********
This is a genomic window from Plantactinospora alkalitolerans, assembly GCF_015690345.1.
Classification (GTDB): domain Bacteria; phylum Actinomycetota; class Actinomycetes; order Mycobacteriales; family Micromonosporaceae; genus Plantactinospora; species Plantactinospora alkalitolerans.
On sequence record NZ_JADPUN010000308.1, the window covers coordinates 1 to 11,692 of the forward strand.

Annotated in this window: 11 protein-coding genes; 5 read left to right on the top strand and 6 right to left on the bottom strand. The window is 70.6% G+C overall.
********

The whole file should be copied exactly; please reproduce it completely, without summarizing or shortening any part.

This is a genomic window from Plantactinospora alkalitolerans, assembly GCF_015690345.1.
Classification (GTDB): domain Bacteria; phylum Actinomycetota; class Actinomycetes; order Mycobacteriales; family Micromonosporaceae; genus Plantactinospora; species Plantactinospora alkalitolerans.
On sequence record NZ_JADPUN010000308.1, the window covers coordinates 1 to 11,692 of the forward strand.

Annotated in this window: 11 protein-coding genes; 5 read left to right on the top strand and 6 right to left on the bottom strand. The window is 70.6% G+C overall.